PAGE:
Vacation rentals are often great deals: You typically get a lot more space per dollar than in conventional hotel rooms, plus rentals are often in great locations and usually have kitchen facilities that let you cut the cost of some meals. They're also great for accommodating large families or groups that want to vacation together. But vacation rentals entail certain risks. From legality issues to consumer protections, here are the most important things to know before your next vacation-rental experience.
Know the risks
The worst vacation-rental problems arise when you encounter a serious misrepresentation: a property that is uninhabitable or a place that is already occupied by someone else. You may not even be able to contact the owner for a refund. In this case, your entire payment is potentially a total loss. Minor misrepresentations can also become major annoyances: those promised "just steps" to the beach that turn out to be a couple thousand feet, or that "third bedroom" that is the size of a closet. Ditto on-site glitches such as backed-up toilets, Wi-Fi that doesn't work, or noisy AC, especially if there's nobody around to fix the problem.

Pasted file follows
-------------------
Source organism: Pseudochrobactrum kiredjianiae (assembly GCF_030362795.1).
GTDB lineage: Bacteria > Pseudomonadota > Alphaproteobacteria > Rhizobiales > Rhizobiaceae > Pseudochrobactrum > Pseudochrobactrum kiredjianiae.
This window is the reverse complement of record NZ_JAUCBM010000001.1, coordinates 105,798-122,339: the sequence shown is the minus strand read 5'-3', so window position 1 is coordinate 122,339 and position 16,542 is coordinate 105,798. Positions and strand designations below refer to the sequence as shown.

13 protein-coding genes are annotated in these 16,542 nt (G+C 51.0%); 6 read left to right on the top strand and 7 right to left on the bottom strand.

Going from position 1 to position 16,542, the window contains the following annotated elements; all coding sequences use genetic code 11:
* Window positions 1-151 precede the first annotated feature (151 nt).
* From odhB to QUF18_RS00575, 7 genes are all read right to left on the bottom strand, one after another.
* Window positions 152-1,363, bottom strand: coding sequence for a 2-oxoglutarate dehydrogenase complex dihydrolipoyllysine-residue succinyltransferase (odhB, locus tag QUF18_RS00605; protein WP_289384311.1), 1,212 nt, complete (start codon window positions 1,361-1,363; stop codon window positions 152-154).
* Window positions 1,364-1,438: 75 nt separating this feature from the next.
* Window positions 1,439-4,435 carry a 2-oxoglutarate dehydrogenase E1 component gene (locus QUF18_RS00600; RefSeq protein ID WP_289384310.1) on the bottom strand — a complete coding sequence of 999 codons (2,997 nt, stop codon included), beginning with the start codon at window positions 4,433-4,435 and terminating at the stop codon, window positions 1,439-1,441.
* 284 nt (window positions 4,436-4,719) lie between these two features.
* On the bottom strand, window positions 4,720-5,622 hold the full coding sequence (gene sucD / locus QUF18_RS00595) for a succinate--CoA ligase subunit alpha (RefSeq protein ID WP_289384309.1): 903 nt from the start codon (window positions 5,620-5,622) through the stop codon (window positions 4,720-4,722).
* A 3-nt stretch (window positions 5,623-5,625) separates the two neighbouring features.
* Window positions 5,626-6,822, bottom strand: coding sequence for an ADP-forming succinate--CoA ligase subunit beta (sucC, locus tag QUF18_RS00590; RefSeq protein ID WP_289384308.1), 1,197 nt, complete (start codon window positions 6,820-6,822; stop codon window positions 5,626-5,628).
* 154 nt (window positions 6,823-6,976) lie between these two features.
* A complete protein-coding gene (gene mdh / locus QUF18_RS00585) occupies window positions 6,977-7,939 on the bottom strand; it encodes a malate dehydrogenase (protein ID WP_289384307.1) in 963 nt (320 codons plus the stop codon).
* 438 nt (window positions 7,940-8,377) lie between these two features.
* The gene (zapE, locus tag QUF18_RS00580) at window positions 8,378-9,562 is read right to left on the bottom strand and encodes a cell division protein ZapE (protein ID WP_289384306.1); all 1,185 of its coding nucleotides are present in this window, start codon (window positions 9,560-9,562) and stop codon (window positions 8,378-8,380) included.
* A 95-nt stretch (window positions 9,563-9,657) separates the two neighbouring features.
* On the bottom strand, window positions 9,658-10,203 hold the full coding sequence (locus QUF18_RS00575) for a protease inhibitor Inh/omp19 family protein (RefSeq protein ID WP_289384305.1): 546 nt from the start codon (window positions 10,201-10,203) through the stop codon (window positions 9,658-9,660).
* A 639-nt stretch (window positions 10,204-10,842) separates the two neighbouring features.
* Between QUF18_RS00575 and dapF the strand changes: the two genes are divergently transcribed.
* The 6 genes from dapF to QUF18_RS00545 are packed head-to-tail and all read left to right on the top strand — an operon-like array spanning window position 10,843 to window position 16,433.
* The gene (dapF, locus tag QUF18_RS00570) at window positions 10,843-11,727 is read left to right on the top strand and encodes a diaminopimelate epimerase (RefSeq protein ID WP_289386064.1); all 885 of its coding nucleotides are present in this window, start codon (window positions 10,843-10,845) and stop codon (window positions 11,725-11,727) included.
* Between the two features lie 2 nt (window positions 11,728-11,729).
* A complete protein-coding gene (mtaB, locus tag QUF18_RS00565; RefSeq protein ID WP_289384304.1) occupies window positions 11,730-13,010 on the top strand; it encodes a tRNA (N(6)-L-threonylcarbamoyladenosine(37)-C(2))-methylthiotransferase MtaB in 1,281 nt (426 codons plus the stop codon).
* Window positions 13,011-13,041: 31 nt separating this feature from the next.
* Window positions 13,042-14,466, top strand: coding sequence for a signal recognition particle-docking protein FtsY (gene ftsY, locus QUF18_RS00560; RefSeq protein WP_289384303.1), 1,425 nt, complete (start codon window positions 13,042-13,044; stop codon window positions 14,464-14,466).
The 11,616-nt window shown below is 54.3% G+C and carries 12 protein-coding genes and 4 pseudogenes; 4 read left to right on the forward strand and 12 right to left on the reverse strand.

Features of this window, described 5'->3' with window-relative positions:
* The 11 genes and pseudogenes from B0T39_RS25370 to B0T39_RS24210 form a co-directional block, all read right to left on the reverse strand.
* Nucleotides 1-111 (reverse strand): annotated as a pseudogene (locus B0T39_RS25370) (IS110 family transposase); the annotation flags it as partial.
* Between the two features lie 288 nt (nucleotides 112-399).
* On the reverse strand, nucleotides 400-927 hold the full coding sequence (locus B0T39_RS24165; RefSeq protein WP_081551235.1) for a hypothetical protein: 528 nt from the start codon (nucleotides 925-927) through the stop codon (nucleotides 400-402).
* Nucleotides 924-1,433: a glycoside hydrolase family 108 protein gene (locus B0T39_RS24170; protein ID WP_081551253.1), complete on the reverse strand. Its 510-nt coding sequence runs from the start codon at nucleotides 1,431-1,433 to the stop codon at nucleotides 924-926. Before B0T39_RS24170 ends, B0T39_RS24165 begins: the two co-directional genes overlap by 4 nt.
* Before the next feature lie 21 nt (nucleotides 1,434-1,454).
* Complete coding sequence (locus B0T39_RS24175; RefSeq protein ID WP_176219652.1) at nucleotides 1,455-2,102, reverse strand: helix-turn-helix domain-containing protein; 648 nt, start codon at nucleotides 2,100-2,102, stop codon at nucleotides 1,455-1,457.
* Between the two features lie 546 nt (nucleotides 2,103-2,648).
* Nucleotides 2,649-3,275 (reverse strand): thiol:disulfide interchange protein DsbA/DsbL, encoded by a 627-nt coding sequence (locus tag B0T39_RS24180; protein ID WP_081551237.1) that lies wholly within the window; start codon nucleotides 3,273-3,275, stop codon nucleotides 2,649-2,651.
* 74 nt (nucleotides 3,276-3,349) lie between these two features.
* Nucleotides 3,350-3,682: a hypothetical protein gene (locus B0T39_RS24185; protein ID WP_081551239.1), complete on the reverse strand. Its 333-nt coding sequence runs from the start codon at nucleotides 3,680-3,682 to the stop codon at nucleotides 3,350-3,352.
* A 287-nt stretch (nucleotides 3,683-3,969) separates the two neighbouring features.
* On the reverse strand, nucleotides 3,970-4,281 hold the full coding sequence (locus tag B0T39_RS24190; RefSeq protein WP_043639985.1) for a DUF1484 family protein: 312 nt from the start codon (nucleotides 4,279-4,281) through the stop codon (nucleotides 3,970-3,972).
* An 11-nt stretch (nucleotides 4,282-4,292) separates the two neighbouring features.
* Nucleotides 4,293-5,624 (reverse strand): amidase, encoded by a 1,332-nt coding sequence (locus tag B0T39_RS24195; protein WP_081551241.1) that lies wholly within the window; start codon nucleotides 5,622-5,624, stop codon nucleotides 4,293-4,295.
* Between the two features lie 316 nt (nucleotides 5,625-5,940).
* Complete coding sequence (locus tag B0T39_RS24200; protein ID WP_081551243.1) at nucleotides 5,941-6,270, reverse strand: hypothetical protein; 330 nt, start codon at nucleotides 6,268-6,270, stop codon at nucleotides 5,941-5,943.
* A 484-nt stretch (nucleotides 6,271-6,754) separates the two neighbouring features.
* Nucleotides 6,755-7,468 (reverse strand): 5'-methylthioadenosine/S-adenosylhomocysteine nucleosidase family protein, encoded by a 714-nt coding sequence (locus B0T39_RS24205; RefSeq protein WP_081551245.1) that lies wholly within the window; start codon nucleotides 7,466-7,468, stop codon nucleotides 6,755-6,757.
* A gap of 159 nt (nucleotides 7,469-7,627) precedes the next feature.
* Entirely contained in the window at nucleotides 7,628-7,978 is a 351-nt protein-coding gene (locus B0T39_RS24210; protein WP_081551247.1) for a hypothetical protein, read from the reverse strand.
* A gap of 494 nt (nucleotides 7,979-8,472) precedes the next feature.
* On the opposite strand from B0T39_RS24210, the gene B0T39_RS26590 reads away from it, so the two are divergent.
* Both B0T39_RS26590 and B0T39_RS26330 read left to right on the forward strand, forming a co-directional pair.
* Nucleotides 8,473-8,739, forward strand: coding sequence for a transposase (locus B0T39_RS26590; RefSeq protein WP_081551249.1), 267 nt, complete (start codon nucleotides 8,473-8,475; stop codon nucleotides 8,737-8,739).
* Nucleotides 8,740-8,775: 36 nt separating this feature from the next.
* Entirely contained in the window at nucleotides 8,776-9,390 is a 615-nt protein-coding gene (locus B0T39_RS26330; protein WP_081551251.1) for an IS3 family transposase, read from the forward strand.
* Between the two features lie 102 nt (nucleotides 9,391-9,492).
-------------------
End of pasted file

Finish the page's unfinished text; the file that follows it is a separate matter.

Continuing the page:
Renters almost always pay in full, in advance, often months before the vacation, and whoever has the money has a big advantage. If you encounter payment problems, especially with a foreign owner or an agency, there is essentially no legal recourse or way to obtain redress. You have almost no after-the-fact consumer protections beyond ordinary contract law, and there is no government or trade agency regulating the advertising and sale of rentals. So the best protection is to minimize the risk before you commit to a rental deal.
Check out the property in advance
Probably the least risky way to arrange a vacation rental is to check it out, personally, before you make any commitment. That means visiting the destination, in advance, and personally inspecting the unit, verifying claims about location, facilities, views, and such, and otherwise assuring yourself that it is exactly what you want. Depending on circumstances, you can sometimes arrive just a day or two early and do this. Or you can visit a destination and scope out rental properties, then go back and rent on a second visit. Also, you can usually rely on recommendations from friends and relatives.
This approach virtually limits all the risk; but, obviously, it's impractical for destinations that aren't easily reachable ahead of time. You likely aren't going to be able to check out a rental in Hawaii, London or Tuscany in advance, but if you live in Los Angeles, you can check out places in Las Vegas, Mt. Arrowhead or Laguna Beach just about any time.